|Publication number||US5055246 A|
|Application number||US 07/643,490|
|Publication date||Oct 8, 1991|
|Filing date||Jan 22, 1991|
|Priority date||Jan 22, 1991|
|Also published as||EP0496655A1|
|Publication number||07643490, 643490, US 5055246 A, US 5055246A, US-A-5055246, US5055246 A, US5055246A|
|Inventors||Pierre Jalby, Pierre Claverie, Frederic Rotman, Masao Kimura, Jean-Marie Friedt, Juichi Arai|
|Original Assignee||L'air Liquide, Societe Anonyme Pour L'etude Et L'exploitation Des Procedes Georges Claude|
|Export Citation||BiBTeX, EndNote, RefMan|
|Patent Citations (6), Referenced by (7), Classifications (14), Legal Events (4)|
|External Links: USPTO, USPTO Assignment, Espacenet|
1. Field of the Invention
This invention relates to a method of forming high purity metal silicide targets such as WSiz, MoSiz, TiSiz, TaSi) used for sputtering, wherein 0,5<z<3.
2. Description of the Prior Art
Metal silicides have received attention for applications in VLSI circuits. These materials are attractive for gate metallization of Silicon based devices because their resistivities are an order of magnitude lower than those of conventional materials used for interconnection, such as alumina.
It is known from the article of C. G. SRIDHAR et al entitled "Characterization of Tungsten Silicide films deposited from ultrahigh density composite target", proceeding of the 1985 workshop "Tungsten and other refractory metals for VLSI applications"--Materials Research Society--p. 267-280--to obtain metal silicide films with a sputtering technique.
In order to improve the sputtering technique, the quality of the targets remains a key factor : a high purity target is required to obtain a pure silicide film on the substrate. Especially, it is known that the impurity levels of radioactive elements such as Uranium and Thorium which can emit Alpha-particles, and alkalis metals (Na,K) must be very low.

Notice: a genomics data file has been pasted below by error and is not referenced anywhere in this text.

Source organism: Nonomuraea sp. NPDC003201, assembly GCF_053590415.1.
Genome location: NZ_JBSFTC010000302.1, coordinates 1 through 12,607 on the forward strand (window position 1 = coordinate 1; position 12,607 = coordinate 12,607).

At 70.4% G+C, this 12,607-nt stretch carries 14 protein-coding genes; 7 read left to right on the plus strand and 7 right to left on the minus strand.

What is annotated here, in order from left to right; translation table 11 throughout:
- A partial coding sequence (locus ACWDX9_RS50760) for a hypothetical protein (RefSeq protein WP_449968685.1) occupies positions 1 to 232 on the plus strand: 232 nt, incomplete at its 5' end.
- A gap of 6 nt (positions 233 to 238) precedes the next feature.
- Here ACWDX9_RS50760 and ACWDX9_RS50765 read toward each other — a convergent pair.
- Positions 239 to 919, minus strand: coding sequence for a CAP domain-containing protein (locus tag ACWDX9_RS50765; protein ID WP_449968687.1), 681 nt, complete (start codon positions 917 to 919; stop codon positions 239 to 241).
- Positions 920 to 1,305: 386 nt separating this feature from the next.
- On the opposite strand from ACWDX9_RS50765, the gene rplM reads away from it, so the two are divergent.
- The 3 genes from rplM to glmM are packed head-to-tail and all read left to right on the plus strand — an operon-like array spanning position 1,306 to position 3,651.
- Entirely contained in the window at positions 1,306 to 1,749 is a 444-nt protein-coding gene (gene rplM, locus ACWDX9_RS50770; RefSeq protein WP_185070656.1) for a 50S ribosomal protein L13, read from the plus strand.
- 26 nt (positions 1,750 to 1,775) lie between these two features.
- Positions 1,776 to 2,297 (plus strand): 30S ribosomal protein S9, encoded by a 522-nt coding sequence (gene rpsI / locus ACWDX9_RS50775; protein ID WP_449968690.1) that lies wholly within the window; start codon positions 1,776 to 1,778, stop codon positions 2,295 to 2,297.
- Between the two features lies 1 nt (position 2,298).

It is also known from the article of M. SUZUKI entitled "Development of refractory metal and silicide targets and their characteristics" Proceeding of the 1986 Workshop "Tungsten and other refractory metals for VLSI application II", 1986--Materials Research Society--p. 339-345, to make metal silicide targets (MSix) used for sputtering by mixing and sintering a metal (M) powder and a silicon powder.
As the purity is an essential property expected from these targets, a very complex and long chemical process is used in order to purify the raw materials:
At first, the raw materials are dissolved in acidic solution. Afterwards, crystallization and drying steps are carried out, the metal oxyde thus obtained being generally reduced by hydrogen in order to produce a metal powder, which is subsequently chemically refined, mixed with a Silicon powder, and then sintered at high temperature. Finally a machining step is often necessary to obtain the metal silicide target having an appropriate shape. Moreover, in addition to the complexity of this process, several other problems are encountered which means several drawbacks:
Since numerous steps are necessary to make said target, contamination by the surrounding environment cannot be avoided and the purity rarely overcomes more than four nines, i.e. 99,99% of metal purity based only on metal impurities.
The sintering step of these refractory materials MSix is carried out at a temperature which is usually greater than 1500° C.
The cost of the overall process is high because there are several different steps which are time and/or energy consuming.
It is an object of this invention to provide a process to make a high purity silicide target by Chemical Vapor Deposition, wherein said target can be made continuously and quickly with an improved purity.
According to the invention, it is provided a process of making a high purity silicide target comprising the steps of providing a substrate in a CVD enclosure, evacuating said enclosure up to a pressure P1 which is at least equal to or smaller than 5×10-5 Torr, heating the substrate at a temperature T1, which is at least equal to or greater than 20° C., injecting in said enclosure a refractory metal halide MXm having a purity, as far as metallic impurities are concerned, greater than 5N (99,999%) and a silicon hydride having a purity, as far as metallic impurities are concerned, greater than 6N (99,9999%) setting the pressure in the enclosure between about 0.01 Torr and the atmospheric pressure while maintaining the temperature in the CVD enclosure between about 20° C. and about 800° C., growing a refractory metal silicide layer on the substrate to make a target having a purity, as far as metallic impurities are concerned, greater than 5N (99,999%), maintaining the temperature in the enclosure during said growing step at a value T2 which is not greater than T1, then withdrawing the target from said CVD enclosure.